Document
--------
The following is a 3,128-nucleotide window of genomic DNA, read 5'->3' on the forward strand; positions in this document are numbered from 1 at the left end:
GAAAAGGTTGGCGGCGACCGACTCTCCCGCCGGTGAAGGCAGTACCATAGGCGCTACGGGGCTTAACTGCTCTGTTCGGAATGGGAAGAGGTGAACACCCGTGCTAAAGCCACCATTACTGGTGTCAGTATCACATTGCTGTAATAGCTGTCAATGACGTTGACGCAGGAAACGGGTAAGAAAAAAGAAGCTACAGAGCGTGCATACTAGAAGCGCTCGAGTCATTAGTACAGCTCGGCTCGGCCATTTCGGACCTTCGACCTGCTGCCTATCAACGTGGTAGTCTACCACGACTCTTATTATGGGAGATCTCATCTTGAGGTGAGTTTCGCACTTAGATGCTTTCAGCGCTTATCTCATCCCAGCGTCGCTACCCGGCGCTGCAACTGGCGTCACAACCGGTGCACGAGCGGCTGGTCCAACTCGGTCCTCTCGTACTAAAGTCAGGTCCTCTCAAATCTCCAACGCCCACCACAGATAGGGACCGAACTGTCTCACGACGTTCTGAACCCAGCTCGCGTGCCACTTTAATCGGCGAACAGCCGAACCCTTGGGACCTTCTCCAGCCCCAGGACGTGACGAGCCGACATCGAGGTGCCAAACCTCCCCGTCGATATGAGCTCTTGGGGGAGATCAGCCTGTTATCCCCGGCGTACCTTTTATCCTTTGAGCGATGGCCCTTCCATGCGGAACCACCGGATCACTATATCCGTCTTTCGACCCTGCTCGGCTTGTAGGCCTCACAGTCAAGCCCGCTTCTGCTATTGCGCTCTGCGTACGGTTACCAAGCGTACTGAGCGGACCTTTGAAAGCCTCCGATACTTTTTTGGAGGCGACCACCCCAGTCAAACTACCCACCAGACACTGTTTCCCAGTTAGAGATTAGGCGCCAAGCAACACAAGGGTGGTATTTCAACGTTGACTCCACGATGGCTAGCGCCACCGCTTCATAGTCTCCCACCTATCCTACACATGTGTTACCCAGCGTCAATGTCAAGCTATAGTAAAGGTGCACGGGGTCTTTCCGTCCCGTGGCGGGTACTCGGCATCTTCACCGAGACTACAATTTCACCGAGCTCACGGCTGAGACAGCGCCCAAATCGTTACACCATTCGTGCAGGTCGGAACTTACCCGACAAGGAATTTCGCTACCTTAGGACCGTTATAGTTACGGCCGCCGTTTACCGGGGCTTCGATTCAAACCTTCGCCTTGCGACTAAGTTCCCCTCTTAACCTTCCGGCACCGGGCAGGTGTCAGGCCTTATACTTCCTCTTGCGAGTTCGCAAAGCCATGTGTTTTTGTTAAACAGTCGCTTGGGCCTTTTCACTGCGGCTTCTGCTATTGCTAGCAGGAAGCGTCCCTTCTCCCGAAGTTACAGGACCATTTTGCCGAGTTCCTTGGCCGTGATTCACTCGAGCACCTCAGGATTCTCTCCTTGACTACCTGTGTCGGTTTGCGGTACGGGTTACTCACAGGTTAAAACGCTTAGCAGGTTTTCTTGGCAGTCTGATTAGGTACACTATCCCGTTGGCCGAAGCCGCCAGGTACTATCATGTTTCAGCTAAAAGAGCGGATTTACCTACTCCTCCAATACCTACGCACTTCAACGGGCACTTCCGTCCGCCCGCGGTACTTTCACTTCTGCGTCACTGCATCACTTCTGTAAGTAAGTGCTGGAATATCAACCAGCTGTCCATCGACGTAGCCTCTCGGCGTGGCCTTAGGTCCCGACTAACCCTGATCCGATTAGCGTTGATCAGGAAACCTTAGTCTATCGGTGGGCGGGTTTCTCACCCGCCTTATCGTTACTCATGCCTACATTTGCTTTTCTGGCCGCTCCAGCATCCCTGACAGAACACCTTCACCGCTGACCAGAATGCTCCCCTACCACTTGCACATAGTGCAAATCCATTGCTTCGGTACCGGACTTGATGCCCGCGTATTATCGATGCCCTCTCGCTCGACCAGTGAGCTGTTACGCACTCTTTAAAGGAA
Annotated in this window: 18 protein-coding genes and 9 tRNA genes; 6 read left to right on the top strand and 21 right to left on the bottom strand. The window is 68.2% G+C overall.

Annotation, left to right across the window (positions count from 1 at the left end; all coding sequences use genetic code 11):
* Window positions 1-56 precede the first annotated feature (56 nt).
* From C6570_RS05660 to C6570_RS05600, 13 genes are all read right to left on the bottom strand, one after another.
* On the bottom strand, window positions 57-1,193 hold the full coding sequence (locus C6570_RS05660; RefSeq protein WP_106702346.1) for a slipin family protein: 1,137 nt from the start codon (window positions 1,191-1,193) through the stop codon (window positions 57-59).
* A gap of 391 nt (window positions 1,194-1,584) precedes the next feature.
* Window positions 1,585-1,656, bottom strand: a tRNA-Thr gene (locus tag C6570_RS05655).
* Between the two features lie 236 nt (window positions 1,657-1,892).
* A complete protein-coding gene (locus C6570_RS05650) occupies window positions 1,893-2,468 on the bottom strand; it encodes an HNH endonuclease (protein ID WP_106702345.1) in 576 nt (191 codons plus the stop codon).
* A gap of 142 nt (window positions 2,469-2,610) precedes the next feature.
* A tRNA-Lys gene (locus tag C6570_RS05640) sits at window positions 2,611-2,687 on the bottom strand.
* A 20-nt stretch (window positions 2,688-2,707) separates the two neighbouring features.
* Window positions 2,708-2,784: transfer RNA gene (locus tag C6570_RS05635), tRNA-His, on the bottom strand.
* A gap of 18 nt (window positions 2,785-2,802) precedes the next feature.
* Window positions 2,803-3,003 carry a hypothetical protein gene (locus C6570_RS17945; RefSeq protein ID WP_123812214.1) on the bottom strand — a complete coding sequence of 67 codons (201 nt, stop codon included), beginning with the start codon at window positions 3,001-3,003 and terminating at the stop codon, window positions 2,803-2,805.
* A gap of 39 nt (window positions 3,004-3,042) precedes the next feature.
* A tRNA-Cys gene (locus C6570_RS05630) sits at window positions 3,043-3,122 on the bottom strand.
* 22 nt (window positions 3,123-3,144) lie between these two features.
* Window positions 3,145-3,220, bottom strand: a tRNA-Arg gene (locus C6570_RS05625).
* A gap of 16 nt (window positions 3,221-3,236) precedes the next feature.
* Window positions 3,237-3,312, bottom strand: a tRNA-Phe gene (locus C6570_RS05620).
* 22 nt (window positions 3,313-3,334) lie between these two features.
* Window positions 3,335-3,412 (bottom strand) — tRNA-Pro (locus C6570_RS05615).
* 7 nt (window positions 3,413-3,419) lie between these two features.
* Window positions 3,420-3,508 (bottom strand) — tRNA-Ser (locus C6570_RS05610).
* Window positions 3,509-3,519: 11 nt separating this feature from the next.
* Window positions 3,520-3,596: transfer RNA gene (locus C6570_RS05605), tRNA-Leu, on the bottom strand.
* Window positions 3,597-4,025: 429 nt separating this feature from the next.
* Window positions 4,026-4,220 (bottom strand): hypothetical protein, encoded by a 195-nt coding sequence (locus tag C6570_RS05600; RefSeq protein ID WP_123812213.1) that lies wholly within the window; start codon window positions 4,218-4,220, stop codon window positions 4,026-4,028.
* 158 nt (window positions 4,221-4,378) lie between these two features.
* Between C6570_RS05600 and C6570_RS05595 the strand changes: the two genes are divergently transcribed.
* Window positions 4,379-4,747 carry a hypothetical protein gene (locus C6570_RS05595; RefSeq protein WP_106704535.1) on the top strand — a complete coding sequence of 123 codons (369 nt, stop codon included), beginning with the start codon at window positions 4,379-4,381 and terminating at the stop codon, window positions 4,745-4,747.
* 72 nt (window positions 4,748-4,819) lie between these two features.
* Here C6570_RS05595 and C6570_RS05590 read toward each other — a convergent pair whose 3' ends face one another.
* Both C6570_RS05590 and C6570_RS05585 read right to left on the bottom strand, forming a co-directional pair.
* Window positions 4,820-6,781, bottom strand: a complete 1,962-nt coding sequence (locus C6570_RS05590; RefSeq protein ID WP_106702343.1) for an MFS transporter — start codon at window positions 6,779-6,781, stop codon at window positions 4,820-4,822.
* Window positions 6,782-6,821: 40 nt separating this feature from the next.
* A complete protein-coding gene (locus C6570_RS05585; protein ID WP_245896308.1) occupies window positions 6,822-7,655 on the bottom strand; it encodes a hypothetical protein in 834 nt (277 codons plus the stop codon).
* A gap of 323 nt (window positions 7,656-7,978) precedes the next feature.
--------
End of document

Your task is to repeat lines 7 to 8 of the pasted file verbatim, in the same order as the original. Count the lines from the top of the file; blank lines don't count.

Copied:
* On the bottom strand, window positions 57-1,193 hold the full coding sequence (locus C6570_RS05660; RefSeq protein WP_106702346.1) for a slipin family protein: 1,137 nt from the start codon (window positions 1,191-1,193) through the stop codon (window positions 57-59).
* A gap of 391 nt (window positions 1,194-1,584) precedes the next feature.